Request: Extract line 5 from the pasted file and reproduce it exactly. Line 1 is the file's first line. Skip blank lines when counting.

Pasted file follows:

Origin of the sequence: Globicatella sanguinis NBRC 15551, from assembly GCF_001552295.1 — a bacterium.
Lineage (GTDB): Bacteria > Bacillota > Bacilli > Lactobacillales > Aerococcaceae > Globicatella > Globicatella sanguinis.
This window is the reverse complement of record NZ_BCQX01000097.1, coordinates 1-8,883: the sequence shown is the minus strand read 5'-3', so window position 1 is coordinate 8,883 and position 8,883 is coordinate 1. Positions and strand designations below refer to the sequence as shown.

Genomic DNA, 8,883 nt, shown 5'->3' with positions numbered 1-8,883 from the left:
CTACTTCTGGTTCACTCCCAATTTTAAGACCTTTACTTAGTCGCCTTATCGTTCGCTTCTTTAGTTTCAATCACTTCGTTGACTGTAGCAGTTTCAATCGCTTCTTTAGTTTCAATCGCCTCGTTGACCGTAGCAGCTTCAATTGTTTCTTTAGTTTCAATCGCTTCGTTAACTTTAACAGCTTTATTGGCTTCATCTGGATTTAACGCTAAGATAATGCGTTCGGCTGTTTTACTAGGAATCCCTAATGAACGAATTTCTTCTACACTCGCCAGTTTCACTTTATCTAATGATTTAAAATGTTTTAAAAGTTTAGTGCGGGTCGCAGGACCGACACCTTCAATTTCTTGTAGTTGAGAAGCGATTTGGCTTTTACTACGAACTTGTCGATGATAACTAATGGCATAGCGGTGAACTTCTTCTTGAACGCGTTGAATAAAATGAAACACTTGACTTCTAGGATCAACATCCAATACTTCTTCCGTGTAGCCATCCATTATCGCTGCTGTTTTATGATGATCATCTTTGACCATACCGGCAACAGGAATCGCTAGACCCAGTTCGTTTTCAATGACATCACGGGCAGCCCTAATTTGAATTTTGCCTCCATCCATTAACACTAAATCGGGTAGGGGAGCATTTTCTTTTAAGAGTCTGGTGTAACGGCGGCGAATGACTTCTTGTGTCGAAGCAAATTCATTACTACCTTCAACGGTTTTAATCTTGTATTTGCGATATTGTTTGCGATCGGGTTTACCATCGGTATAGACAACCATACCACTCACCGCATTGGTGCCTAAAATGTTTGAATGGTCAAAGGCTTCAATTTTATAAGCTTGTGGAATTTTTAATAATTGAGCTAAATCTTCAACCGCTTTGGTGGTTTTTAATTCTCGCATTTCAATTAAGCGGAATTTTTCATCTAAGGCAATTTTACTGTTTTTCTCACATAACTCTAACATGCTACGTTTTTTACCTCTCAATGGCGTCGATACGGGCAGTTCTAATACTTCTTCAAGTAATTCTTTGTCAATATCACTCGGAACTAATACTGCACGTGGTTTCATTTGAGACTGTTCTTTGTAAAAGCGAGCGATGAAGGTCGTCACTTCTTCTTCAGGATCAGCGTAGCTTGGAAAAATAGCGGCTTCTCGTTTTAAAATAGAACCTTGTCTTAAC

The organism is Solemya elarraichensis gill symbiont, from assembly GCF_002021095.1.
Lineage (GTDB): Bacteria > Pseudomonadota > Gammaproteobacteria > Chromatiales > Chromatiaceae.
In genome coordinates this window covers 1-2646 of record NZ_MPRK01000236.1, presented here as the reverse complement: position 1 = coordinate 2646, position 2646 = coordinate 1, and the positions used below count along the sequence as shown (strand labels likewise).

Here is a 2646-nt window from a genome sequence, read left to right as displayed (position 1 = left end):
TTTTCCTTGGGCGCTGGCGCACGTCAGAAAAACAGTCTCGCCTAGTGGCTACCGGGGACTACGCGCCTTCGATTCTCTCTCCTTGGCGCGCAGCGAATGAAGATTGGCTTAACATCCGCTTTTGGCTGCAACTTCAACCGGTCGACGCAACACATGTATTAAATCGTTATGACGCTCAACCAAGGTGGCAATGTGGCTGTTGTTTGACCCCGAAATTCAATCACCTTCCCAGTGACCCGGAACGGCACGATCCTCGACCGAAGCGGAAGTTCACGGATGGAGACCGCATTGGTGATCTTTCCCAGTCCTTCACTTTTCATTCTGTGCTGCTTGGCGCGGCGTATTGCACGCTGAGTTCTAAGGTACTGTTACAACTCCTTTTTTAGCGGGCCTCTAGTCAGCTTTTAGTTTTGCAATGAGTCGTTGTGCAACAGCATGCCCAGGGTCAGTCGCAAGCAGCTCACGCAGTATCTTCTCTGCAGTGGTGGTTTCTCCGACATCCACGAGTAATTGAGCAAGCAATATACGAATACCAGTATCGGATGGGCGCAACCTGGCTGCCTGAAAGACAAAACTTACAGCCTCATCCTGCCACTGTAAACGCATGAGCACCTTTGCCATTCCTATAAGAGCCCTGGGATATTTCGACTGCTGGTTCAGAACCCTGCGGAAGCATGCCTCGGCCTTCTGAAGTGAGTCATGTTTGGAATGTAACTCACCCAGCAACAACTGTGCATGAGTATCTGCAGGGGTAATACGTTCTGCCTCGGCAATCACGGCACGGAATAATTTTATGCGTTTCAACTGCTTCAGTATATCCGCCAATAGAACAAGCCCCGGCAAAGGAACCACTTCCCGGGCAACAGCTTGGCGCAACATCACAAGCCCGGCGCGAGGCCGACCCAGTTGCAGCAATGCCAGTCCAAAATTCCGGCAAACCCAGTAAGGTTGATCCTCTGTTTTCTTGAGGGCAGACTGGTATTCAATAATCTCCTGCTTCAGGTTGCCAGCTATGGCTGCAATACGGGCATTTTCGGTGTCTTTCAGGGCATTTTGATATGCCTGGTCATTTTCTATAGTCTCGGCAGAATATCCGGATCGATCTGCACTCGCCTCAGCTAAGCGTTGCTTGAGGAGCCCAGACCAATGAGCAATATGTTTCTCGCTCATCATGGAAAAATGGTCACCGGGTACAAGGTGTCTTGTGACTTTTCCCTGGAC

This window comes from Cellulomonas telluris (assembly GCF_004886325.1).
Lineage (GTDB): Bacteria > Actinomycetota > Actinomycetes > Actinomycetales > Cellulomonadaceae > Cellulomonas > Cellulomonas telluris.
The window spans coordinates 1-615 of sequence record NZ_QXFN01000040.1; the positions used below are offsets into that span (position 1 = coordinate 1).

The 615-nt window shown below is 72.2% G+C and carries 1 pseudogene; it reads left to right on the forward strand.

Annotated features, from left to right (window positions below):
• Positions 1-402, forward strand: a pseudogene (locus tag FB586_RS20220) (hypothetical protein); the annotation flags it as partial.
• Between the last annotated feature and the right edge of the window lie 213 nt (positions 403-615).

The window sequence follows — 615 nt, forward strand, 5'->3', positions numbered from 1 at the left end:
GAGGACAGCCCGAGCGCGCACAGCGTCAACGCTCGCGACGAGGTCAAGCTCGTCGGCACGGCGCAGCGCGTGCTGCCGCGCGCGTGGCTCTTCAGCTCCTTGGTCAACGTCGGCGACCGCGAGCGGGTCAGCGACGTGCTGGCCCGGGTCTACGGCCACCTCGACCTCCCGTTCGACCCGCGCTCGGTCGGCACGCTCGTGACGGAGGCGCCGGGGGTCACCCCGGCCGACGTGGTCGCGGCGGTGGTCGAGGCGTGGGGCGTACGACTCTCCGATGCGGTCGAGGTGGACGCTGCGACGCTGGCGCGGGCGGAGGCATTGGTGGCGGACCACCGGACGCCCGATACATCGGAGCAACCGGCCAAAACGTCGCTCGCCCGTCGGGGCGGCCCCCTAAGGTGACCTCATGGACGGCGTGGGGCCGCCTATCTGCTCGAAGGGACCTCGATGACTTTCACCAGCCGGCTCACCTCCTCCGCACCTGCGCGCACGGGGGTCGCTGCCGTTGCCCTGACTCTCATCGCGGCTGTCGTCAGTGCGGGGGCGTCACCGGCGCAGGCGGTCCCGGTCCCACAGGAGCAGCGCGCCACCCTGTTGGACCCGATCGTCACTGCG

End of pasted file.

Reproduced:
CTACTTCTGGTTCACTCCCAATTTTAAGACCTTTACTTAGTCGCCTTATCGTTCGCTTCTTTAGTTTCAATCACTTCGTTGACTGTAGCAGTTTCAATCGCTTCTTTAGTTTCAATCGCCTCGTTGACCGTAGCAGCTTCAATTGTTTCTTTAGTTTCAATCGCTTCGTTAACTTTAACAGCTTTATTGGCTTCATCTGGATTTAACGCTAAGATAATGCGTTCGGCTGTTTTACTAGGAATCCCTAATGAACGAATTTCTTCTACACTCGCCAGTTTCACTTTATCTAATGATTTAAAATGTTTTAAAAGTTTAGTGCGGGTCGCAGGACCGACACCTTCAATTTCTTGTAGTTGAGAAGCGATTTGGCTTTTACTACGAACTTGTCGATGATAACTAATGGCATAGCGGTGAACTTCTTCTTGAACGCGTTGAATAAAATGAAACACTTGACTTCTAGGATCAACATCCAATACTTCTTCCGTGTAGCCATCCATTATCGCTGCTGTTTTATGATGATCATCTTTGACCATACCGGCAACAGGAATCGCTAGACCCAGTTCGTTTTCAATGACATCACGGGCAGCCCTAATTTGAATTTTGCCTCCATCCATTAACACTAAATCGGGTAGGGGAGCATTTTCTTTTAAGAGTCTGGTGTAACGGCGGCGAATGACTTCTTGTGTCGAAGCAAATTCATTACTACCTTCAACGGTTTTAATCTTGTATTTGCGATATTGTTTGCGATCGGGTTTACCATCGGTATAGACAACCATACCACTCACCGCATTGGTGCCTAAAATGTTTGAATGGTCAAAGGCTTCAATTTTATAAGCTTGTGGAATTTTTAATAATTGAGCTAAATCTTCAACCGCTTTGGTGGTTTTTAATTCTCGCATTTCAATTAAGCGGAATTTTTCATCTAAGGCAATTTTACTGTTTTTCTCACATAACTCTAACATGCTACGTTTTTTACCTCTCAATGGCGTCGATACGGGCAGTTCTAATACTTCTTCAAGTAATTCTTTGTCAATATCACTCGGAACTAATACTGCACGTGGTTTCATTTGAGACTGTTCTTTGTAAAAGCGAGCGATGAAGGTCGTCACTTCTTCTTCAGGATCAGCGTAGCTTGGAAAAATAGCGGCTTCTCGTTTTAAAATAGAACCTTGTCTTAAC